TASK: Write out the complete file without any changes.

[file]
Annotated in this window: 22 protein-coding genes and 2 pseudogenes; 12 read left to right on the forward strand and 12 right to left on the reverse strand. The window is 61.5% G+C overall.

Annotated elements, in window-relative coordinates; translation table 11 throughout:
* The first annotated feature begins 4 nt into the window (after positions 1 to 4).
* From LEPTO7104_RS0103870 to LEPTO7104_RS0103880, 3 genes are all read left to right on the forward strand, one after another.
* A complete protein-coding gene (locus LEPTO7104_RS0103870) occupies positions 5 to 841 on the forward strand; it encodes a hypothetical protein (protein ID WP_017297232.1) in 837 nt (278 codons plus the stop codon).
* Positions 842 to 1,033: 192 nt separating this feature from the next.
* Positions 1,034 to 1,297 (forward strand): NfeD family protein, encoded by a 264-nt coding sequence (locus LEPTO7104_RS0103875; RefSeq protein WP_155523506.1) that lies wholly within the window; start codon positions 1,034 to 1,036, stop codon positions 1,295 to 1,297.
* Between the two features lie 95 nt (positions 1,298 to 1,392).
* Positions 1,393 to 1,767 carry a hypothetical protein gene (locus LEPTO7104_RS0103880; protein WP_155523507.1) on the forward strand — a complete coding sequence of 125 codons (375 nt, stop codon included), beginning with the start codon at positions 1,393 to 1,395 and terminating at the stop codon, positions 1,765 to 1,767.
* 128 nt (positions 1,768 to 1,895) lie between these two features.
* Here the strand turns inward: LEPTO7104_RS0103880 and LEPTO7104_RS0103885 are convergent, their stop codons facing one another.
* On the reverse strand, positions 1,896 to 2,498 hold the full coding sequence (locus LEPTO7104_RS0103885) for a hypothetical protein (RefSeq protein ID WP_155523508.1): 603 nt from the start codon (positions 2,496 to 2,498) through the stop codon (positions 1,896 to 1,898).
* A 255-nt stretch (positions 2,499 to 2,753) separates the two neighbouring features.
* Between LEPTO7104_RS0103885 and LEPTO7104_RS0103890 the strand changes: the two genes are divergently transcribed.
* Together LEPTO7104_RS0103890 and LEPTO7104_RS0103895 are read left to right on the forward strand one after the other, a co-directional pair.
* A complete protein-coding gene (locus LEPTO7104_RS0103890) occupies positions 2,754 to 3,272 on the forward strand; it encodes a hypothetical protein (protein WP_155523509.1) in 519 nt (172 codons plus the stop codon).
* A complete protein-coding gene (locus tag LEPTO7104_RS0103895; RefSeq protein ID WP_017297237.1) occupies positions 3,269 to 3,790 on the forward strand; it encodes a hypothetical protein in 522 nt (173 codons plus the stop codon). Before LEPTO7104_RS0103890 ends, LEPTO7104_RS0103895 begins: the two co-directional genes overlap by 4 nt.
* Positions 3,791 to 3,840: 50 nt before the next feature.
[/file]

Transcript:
Annotated in this window: 22 protein-coding genes and 2 pseudogenes; 12 read left to right on the forward strand and 12 right to left on the reverse strand. The window is 61.5% G+C overall.

Annotated elements, in window-relative coordinates; translation table 11 throughout:
* The first annotated feature begins 4 nt into the window (after positions 1 to 4).
* From LEPTO7104_RS0103870 to LEPTO7104_RS0103880, 3 genes are all read left to right on the forward strand, one after another.
* A complete protein-coding gene (locus LEPTO7104_RS0103870) occupies positions 5 to 841 on the forward strand; it encodes a hypothetical protein (protein ID WP_017297232.1) in 837 nt (278 codons plus the stop codon).
* Positions 842 to 1,033: 192 nt separating this feature from the next.
* Positions 1,034 to 1,297 (forward strand): NfeD family protein, encoded by a 264-nt coding sequence (locus LEPTO7104_RS0103875; RefSeq protein WP_155523506.1) that lies wholly within the window; start codon positions 1,034 to 1,036, stop codon positions 1,295 to 1,297.
* Between the two features lie 95 nt (positions 1,298 to 1,392).
* Positions 1,393 to 1,767 carry a hypothetical protein gene (locus LEPTO7104_RS0103880; protein WP_155523507.1) on the forward strand — a complete coding sequence of 125 codons (375 nt, stop codon included), beginning with the start codon at positions 1,393 to 1,395 and terminating at the stop codon, positions 1,765 to 1,767.
* 128 nt (positions 1,768 to 1,895) lie between these two features.
* Here the strand turns inward: LEPTO7104_RS0103880 and LEPTO7104_RS0103885 are convergent, their stop codons facing one another.
* On the reverse strand, positions 1,896 to 2,498 hold the full coding sequence (locus LEPTO7104_RS0103885) for a hypothetical protein (RefSeq protein ID WP_155523508.1): 603 nt from the start codon (positions 2,496 to 2,498) through the stop codon (positions 1,896 to 1,898).
* A 255-nt stretch (positions 2,499 to 2,753) separates the two neighbouring features.
* Between LEPTO7104_RS0103885 and LEPTO7104_RS0103890 the strand changes: the two genes are divergently transcribed.
* Together LEPTO7104_RS0103890 and LEPTO7104_RS0103895 are read left to right on the forward strand one after the other, a co-directional pair.
* A complete protein-coding gene (locus LEPTO7104_RS0103890) occupies positions 2,754 to 3,272 on the forward strand; it encodes a hypothetical protein (protein WP_155523509.1) in 519 nt (172 codons plus the stop codon).
* A complete protein-coding gene (locus tag LEPTO7104_RS0103895; RefSeq protein ID WP_017297237.1) occupies positions 3,269 to 3,790 on the forward strand; it encodes a hypothetical protein in 522 nt (173 codons plus the stop codon). Before LEPTO7104_RS0103890 ends, LEPTO7104_RS0103895 begins: the two co-directional genes overlap by 4 nt.
* Positions 3,791 to 3,840: 50 nt before the next feature.